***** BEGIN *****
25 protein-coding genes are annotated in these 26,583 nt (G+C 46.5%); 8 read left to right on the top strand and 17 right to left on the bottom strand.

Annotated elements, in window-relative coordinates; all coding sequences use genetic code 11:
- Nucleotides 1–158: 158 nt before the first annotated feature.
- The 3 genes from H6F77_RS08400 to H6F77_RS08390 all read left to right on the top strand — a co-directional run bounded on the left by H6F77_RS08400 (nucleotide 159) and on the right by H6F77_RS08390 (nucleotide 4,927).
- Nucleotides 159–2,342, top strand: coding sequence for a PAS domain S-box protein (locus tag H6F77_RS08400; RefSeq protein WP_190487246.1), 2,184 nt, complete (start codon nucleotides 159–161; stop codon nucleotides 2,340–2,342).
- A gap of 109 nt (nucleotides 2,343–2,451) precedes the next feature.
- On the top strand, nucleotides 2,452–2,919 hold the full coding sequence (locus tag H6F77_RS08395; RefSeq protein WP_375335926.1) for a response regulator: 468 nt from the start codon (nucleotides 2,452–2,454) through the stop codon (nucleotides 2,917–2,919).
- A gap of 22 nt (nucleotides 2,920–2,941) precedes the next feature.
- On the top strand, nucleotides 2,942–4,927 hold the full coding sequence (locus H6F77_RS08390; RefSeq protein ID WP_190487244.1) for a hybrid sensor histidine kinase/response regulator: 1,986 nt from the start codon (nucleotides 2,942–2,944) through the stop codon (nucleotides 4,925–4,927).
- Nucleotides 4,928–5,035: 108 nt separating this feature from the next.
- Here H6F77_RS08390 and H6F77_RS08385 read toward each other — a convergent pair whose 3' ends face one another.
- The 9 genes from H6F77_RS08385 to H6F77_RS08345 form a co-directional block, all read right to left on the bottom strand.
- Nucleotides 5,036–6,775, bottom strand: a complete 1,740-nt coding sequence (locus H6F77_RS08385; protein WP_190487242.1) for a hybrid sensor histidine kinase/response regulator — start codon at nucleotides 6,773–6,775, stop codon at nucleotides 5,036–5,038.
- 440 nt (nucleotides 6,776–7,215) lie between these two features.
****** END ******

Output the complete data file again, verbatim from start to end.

25 protein-coding genes are annotated in these 26,583 nt (G+C 46.5%); 8 read left to right on the top strand and 17 right to left on the bottom strand.

Annotated elements, in window-relative coordinates; all coding sequences use genetic code 11:
- Nucleotides 1–158: 158 nt before the first annotated feature.
- The 3 genes from H6F77_RS08400 to H6F77_RS08390 all read left to right on the top strand — a co-directional run bounded on the left by H6F77_RS08400 (nucleotide 159) and on the right by H6F77_RS08390 (nucleotide 4,927).
- Nucleotides 159–2,342, top strand: coding sequence for a PAS domain S-box protein (locus tag H6F77_RS08400; RefSeq protein WP_190487246.1), 2,184 nt, complete (start codon nucleotides 159–161; stop codon nucleotides 2,340–2,342).
- A gap of 109 nt (nucleotides 2,343–2,451) precedes the next feature.
- On the top strand, nucleotides 2,452–2,919 hold the full coding sequence (locus tag H6F77_RS08395; RefSeq protein WP_375335926.1) for a response regulator: 468 nt from the start codon (nucleotides 2,452–2,454) through the stop codon (nucleotides 2,917–2,919).
- A gap of 22 nt (nucleotides 2,920–2,941) precedes the next feature.
- On the top strand, nucleotides 2,942–4,927 hold the full coding sequence (locus H6F77_RS08390; RefSeq protein ID WP_190487244.1) for a hybrid sensor histidine kinase/response regulator: 1,986 nt from the start codon (nucleotides 2,942–2,944) through the stop codon (nucleotides 4,925–4,927).
- Nucleotides 4,928–5,035: 108 nt separating this feature from the next.
- Here H6F77_RS08390 and H6F77_RS08385 read toward each other — a convergent pair whose 3' ends face one another.
- The 9 genes from H6F77_RS08385 to H6F77_RS08345 form a co-directional block, all read right to left on the bottom strand.
- Nucleotides 5,036–6,775, bottom strand: a complete 1,740-nt coding sequence (locus H6F77_RS08385; protein WP_190487242.1) for a hybrid sensor histidine kinase/response regulator — start codon at nucleotides 6,773–6,775, stop codon at nucleotides 5,036–5,038.
- 440 nt (nucleotides 6,776–7,215) lie between these two features.